Maybe impatience has a factor to play with the tooters, or they were frightened of woolly beasts brushing crap from their cars. Whatever the reason, the idiots should take stock of their actions. We were sat for a couple of minutes, being allowed to enjoy these beauties up close.
Like sheep that get lost nibbling away at the grass because they never look up, we often focus so much on ourselves and our problems that we get lost.
Vanessa atalanta, the red admiral or previously, the red admirable, is a well-characterized, medium-sized butterfly with black wings, orange bands, and white spots. The red admiral resides in warmer areas, but migrates north in spring and sometimes again in autumn.
In northern Europe, it is one of the last butterflies to be seen before winter sets in, often feeding on the flowers of ivy on sunny days. The red admiral is also known to hibernate, re-emerging individuals showing prominently darker colors than the first brood.
The butterfly also flies on sunny winter days, especially in southern Europe. It is known as an unusually people-friendly butterfly, often landing on and using humans as perches.
Over the last week, we’ve had some unusual weather, with temperatures hitting 20 Degrees Centigrade, due to a warm wind blowing up from the Mediterranean. As a result of the welcome warmth, a few butterflies have been seen in local gardens. I captured this one in a local forest.
Sadly, the warmth hasn’t lasted in the UK. Temperatures have plummeted, as a prelude to Storm Freya hitting these shores. Batten down the hatches!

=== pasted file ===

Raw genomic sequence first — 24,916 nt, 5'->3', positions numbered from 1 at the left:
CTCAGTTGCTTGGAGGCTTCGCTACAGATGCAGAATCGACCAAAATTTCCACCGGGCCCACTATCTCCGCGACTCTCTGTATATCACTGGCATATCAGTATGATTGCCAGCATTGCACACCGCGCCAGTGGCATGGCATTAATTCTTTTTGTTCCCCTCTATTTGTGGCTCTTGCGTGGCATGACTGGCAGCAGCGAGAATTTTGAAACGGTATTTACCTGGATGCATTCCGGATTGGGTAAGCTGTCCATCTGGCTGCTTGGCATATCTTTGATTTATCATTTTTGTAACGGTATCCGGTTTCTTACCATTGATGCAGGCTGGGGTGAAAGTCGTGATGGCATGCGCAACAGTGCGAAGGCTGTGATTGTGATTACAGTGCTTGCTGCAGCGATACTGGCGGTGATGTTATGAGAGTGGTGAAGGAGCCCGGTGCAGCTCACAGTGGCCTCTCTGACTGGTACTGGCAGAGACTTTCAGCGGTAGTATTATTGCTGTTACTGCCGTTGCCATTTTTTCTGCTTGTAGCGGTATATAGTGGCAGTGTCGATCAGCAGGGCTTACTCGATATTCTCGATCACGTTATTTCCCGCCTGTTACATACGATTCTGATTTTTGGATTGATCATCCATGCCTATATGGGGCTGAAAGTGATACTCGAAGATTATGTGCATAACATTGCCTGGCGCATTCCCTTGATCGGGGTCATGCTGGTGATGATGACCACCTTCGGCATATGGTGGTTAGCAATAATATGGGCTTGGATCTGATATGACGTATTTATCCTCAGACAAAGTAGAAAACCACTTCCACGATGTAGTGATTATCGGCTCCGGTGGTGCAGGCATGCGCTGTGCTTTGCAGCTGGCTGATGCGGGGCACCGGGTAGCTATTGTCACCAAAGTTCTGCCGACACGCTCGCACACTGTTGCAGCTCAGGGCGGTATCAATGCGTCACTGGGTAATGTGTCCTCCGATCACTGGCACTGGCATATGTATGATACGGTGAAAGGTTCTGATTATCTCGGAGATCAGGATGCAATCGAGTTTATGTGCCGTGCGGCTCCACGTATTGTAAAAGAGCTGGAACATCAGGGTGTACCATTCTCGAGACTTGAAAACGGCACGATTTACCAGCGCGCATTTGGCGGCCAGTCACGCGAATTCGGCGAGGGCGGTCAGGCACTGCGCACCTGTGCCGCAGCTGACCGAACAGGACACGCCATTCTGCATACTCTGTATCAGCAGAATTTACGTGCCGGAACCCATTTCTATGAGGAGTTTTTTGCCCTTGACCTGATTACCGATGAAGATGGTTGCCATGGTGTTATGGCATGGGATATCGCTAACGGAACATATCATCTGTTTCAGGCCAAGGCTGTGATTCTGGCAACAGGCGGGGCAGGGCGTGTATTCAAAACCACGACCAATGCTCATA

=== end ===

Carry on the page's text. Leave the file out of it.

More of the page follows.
This is picture #16 of a weekly Photo Challenge that I set myself – there is no particular theme. Today’s photo is of a Highland Cow, laying on grass, on Cold Fell in West Cumbria.
Highland, an ancient Scottish breed, is the oldest registered cattle breed in the world. Highland cattle can withstand harshest conditions and seem to be immune to everything. They live longer and produce more calves than other breeds.
Highland Cow Facts
Highland is the oldest registered breed in the world
A group of Highland cattle is not called a herd, but a fold.
Their hair reaches about 13 inches long
Highland Cows are known to live for about 20 years
This photo of a Giraffe was captured a few years ago on Lanzarote – an island in the Atlantic Ocean. Lanzarote is one of the Canary islands off the coast of West Africa, and is known for its year-round warm weather, beaches and volcanic landscape.
The giraffe is the tallest living terrestrial animal and the largest ruminant. The name “giraffe” has its earliest known origins in the Arabic word zarāfah perhaps borrowed from the animal’s Somali name geri. The Arab name is translated as “fast-walker”.
The giraffe’s chief distinguishing characteristics are its extremely long neck and legs, its horn-like ossicones, and its distinctive coat patterns.
The giraffe has intrigued various cultures, both ancient and modern, for its peculiar appearance, and has often been featured in paintings, books, and cartoons. It is classified by the International Union for Conservation of Nature as Vulnerable to extinction. Estimates indicate that there are approximately 97,500 members of Giraffa in the wild.
I was once kissed on the lips by a giraffe, and I don’t think I’ve ever got over it.